British Journal of Clinical Psychology

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Volume 37 Issue 1 (February 1998), Pages 1-126

The value of the Rivermead Behavioural Memory Test (Children's Version) in an epidemiological study of older adults with Down syndrome (pages 15-29)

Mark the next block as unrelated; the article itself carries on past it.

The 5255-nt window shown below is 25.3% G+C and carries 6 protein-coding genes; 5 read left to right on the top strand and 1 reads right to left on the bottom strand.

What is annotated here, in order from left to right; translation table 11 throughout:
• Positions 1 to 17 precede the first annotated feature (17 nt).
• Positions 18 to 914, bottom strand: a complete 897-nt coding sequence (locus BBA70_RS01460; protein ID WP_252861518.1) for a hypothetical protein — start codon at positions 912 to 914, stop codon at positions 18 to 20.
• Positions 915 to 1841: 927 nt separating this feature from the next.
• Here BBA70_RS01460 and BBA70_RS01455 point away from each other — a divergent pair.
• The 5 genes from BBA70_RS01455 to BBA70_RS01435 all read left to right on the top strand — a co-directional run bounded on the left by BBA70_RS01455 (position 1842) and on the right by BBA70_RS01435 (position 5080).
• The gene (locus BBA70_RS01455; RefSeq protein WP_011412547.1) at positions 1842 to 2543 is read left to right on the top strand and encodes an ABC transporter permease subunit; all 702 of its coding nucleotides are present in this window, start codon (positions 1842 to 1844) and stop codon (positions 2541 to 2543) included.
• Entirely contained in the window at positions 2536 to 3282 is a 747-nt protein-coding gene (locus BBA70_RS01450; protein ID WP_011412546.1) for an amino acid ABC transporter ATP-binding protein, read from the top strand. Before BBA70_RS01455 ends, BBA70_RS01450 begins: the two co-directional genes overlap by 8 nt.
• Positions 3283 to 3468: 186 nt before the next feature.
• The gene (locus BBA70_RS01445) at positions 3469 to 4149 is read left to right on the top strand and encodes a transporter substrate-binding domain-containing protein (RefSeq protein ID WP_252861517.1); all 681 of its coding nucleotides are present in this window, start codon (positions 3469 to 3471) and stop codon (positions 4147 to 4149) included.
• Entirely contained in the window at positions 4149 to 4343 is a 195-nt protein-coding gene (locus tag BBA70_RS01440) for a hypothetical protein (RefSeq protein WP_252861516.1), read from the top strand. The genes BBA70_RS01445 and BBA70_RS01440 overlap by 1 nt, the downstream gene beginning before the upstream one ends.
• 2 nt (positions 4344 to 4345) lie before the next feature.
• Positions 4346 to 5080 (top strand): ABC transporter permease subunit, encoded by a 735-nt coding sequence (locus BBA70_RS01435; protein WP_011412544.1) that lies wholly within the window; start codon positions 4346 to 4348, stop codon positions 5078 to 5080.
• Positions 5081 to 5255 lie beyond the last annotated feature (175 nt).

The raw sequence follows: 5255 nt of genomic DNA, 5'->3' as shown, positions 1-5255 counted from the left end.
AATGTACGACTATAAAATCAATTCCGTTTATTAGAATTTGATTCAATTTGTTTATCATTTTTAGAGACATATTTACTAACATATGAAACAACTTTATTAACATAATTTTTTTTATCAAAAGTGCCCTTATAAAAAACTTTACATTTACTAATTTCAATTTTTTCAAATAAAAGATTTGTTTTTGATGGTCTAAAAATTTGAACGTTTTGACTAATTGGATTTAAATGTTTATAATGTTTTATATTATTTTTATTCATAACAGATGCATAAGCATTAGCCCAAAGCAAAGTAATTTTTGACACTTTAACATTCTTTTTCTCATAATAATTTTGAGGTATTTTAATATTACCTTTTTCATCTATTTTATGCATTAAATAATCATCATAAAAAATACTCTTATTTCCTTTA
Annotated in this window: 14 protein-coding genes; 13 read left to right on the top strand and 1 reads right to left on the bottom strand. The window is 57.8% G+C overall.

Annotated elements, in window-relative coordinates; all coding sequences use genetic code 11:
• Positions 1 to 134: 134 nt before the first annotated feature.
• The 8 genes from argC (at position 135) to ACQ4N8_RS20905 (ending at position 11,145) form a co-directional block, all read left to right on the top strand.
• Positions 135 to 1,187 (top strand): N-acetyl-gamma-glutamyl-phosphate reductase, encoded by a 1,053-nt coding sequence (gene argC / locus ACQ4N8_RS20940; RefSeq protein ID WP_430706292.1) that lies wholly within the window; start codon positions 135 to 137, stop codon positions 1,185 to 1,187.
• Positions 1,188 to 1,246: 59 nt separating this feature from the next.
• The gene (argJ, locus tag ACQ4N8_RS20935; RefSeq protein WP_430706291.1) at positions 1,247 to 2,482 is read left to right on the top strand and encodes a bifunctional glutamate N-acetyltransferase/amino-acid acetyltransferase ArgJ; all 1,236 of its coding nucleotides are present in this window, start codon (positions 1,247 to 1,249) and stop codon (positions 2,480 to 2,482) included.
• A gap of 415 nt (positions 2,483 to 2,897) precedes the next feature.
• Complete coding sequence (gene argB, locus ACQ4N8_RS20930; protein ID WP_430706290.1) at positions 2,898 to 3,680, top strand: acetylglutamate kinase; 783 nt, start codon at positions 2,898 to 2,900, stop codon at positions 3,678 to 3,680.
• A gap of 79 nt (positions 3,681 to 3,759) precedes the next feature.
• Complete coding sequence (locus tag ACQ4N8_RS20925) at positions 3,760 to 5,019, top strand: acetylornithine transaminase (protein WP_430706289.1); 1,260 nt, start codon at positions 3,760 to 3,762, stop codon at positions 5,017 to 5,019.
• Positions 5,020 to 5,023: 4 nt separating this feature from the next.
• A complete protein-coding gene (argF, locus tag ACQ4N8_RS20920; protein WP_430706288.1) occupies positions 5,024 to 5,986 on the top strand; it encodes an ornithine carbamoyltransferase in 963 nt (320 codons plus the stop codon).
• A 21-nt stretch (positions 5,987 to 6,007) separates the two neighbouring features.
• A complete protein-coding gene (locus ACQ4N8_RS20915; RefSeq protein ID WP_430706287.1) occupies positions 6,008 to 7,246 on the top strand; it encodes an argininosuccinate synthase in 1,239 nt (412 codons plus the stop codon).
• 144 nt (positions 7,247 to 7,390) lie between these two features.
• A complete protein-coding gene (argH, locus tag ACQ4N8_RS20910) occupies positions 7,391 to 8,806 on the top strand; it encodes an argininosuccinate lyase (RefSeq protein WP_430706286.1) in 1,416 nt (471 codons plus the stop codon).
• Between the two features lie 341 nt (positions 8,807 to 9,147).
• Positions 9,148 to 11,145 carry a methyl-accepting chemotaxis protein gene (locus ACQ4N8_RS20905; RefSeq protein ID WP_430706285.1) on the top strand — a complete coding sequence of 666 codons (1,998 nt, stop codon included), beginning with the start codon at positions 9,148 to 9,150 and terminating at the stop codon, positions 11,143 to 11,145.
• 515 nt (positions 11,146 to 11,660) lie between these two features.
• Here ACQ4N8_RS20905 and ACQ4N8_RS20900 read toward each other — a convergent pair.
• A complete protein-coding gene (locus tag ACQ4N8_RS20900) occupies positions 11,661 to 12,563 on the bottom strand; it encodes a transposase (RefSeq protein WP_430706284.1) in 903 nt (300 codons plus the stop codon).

The Rivermead Behavioural Memory Test for Children (RBMT‐C) was used to assess a population‐based sample of 74 people with Down syndrome (DS) aged 30 years and over (range 30–65 years) living in the Cambridge health district. Given the high age‐specific risk of Alzheimer‐like neuropathology in people with DS, the aim of this study was to determine whether this test provided a suitable measure of memory function in an older population of adults with DS who were at the age of risk for Alzheimer's disease. We also investigated whether there was a significant difference in everyday memory performance between different age, gender and day‐centre groups. The level of learning disability in our sample ranged from mild, through severe to profound. Individuals with severe or profound learning disability were virtually untestable on this and other cognitive tests, but for the remaining two‐thirds of the group, the RBMT‐C could be used to assess memory function. Significant differences in memory function were found between younger (30–44 years) and older (45 + years) participants. Performance also varied between groups (e.g. from different day centres), illustrating the importance of population‐based samples when determining the value of such tests. Ongoing longitudinal studies are required to establish the extent to which the RBMT‐C is useful in assessing change in retrospective and prospective memory.

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